Essay on the topic of Alice, Chapter 1: Down the Rabbit-Hole

CHAPTER I. Down the Rabbit-Hole

Alice was starting to get very sick and tired of sitting by her sister in the bank, as well as having absolutely nothing to do: once or twice she had peeped into the book her sister was reading, however it had no pictures or conversations on it, ‘and what’s the utilization of a novel,’ thought Alice ‘without pictures or conversations?’

So she was considering inside her own mind (as well as she could, for the hot day made her feel very sleepy and stupid), if the pleasure of creating a daisy-chain could be worth the trouble of getting up and picking the daisies, when suddenly a White Rabbit with pink eyes ran close by her.

There clearly was nothing so VERY remarkable in that; nor did Alice think it so VERY much out of the option to hear the Rabbit say to itself, ‘Oh dear! Oh dear! I shall be late!’ (when she thought it over afterwards, it occurred to her that she ought to have wondered at this, but at that time all of it seemed quite natural); but when the Rabbit actually TOOK A WRIST WATCH OUT OF ITS WAISTCOAT-POCKET, and looked at it, and then hurried on, Alice began to her feet, for this flashed across her mind that she had never before seen a rabbit with either a waistcoat-pocket, or a wrist watch to obtain of it, and burning with curiosity, she ran over the field after it, and fortunately was just over time to notice it pop down a large rabbit-hole underneath the hedge.

An additional moment down went Alice after it, never once considering how on earth she would be to move out again.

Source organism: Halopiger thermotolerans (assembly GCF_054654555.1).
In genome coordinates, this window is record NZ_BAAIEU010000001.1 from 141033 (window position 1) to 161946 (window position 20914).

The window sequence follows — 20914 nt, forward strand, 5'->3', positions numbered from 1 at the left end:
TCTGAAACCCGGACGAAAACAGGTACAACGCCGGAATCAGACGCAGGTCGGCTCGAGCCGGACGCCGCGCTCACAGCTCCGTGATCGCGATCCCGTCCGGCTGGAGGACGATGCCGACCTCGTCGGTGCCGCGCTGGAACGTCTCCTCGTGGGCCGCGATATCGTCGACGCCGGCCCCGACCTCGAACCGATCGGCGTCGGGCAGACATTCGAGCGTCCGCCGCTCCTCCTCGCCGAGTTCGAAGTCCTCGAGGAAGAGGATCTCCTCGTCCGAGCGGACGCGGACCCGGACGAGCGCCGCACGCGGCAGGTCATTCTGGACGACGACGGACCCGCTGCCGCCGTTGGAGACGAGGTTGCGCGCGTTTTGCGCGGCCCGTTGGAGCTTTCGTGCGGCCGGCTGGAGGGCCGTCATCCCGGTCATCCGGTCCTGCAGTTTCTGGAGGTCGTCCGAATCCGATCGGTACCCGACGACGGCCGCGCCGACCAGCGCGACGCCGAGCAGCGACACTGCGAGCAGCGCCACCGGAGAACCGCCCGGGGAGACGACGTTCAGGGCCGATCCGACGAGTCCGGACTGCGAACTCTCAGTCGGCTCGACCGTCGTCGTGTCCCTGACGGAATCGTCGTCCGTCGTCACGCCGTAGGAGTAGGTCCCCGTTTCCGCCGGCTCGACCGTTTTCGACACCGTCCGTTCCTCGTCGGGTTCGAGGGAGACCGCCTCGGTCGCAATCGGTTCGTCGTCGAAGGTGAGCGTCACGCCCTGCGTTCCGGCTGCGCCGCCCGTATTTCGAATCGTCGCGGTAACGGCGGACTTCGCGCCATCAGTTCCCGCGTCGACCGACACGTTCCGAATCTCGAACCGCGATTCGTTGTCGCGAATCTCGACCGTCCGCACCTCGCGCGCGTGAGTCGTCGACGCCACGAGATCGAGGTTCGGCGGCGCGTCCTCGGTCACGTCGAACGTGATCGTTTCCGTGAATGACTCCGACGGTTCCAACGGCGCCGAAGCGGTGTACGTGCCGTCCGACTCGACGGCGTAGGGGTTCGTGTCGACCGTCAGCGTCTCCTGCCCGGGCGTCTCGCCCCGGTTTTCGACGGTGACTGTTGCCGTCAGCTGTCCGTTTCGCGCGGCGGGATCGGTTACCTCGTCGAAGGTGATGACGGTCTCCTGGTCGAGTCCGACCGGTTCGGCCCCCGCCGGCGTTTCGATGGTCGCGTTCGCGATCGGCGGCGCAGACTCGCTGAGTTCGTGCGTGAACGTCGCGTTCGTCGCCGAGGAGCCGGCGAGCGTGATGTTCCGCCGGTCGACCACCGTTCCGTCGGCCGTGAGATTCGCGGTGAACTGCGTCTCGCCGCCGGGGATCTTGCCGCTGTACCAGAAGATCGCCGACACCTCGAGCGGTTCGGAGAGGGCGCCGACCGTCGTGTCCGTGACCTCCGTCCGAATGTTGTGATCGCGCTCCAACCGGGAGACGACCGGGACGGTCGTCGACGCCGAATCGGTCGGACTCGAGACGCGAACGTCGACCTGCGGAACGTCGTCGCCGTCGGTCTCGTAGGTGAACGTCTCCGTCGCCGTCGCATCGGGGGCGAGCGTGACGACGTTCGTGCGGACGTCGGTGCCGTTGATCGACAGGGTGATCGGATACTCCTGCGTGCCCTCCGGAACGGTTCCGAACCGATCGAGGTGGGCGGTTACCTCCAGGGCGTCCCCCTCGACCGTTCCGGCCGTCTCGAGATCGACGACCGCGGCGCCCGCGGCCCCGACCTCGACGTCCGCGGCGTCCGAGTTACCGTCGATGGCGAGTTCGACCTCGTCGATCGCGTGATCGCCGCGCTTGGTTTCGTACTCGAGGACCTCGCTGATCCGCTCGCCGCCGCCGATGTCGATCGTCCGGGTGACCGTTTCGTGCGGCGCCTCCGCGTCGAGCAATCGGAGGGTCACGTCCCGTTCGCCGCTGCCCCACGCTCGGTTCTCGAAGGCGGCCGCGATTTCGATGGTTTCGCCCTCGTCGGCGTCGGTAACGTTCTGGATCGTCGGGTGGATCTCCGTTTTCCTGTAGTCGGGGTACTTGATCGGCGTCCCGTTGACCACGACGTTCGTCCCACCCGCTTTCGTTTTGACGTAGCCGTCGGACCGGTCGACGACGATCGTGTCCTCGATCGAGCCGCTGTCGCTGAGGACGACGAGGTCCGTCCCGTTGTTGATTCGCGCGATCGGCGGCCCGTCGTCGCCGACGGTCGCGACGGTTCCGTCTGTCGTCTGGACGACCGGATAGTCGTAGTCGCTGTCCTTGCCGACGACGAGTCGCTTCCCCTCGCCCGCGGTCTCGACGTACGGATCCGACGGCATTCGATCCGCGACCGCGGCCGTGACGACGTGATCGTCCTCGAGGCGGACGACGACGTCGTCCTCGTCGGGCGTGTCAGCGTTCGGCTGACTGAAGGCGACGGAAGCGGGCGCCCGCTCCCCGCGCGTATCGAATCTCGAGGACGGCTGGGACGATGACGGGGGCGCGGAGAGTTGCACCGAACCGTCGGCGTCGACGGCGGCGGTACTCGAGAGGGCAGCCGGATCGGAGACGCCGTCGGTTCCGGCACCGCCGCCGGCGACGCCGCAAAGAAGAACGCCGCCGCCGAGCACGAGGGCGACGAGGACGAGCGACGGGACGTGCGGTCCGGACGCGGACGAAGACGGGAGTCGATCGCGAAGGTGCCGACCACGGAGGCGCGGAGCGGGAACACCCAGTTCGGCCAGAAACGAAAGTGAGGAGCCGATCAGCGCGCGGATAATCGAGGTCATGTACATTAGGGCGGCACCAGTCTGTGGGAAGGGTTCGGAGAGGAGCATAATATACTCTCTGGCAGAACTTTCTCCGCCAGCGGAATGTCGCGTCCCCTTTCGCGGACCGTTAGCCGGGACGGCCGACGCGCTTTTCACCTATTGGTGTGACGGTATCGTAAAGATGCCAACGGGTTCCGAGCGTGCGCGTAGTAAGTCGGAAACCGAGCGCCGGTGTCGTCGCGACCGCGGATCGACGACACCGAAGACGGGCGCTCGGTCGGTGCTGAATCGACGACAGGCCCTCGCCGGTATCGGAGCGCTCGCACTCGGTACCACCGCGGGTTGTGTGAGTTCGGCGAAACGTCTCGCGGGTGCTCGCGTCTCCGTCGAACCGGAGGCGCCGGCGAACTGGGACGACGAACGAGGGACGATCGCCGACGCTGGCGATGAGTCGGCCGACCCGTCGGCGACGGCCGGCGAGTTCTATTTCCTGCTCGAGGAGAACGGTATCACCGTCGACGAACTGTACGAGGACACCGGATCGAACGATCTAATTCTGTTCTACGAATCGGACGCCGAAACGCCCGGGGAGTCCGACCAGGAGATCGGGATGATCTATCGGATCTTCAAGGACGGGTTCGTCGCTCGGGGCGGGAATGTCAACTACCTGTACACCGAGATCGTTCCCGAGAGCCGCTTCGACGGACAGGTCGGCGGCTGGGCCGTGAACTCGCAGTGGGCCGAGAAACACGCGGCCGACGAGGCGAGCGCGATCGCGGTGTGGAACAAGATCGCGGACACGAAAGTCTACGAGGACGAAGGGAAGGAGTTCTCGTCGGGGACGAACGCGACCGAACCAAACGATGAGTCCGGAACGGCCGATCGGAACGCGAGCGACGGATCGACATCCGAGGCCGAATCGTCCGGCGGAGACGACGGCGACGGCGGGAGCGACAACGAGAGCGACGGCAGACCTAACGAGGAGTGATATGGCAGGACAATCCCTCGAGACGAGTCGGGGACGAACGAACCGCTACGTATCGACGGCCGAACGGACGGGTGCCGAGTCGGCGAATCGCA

The rabbit-hole went straight on like a tunnel for some way, and then dipped suddenly down, so suddenly that Alice had not a minute to think about stopping herself before she found herself falling down a tremendously deep well.

Either the well was very deep, or she fell very slowly, as she went down to look about her and to wonder what was going to happen next for she had plenty of time. First, she attempted to look down and also make out what she was arriving at, nonetheless it was too dark to see anything; then she looked at the sides for the well, and noticed she saw maps and pictures hung upon pegs that they were filled with cupboards and book-shelves; here and there. She took down a jar from one associated with the shelves into one of the cupboards as she fell past it as she passed; it was labelled ‘ORANGE MARMALADE’, but to her great disappointment it was empty: she did not like to drop the jar for fear of killing somebody, so managed to put it.

‘Well!’ thought Alice to herself, ‘after such a fall as this, I shall think nothing of tumbling down stairs! How brave they are going to all think me at home! Why, I would personallyn’t say anything about it, whether or not I fell off the top of the house!’ (Which was most likely true.)

Down, down, down. Would the fall NEVER come to a conclusion! ‘I wonder how many miles I’ve fallen by this time?’ she said aloud. ‘I must be getting somewhere nearby the centre associated with the earth. I would ike to see: that could be four thousand miles down, I think–’ (for, you see, Alice had learnt a number of things of the sort inside her lessons in the schoolroom, and although this is not a rather opportunity that is good showing off her knowledge, as there clearly was no body to listen to her, still it was good practice to say it over) ‘–yes, that’s concerning the right distance–but then I wonder what Latitude or Longitude I’ve got to?’ (Alice had no clue what Latitude was, or Longitude either, but thought these people were nice grand words to state.)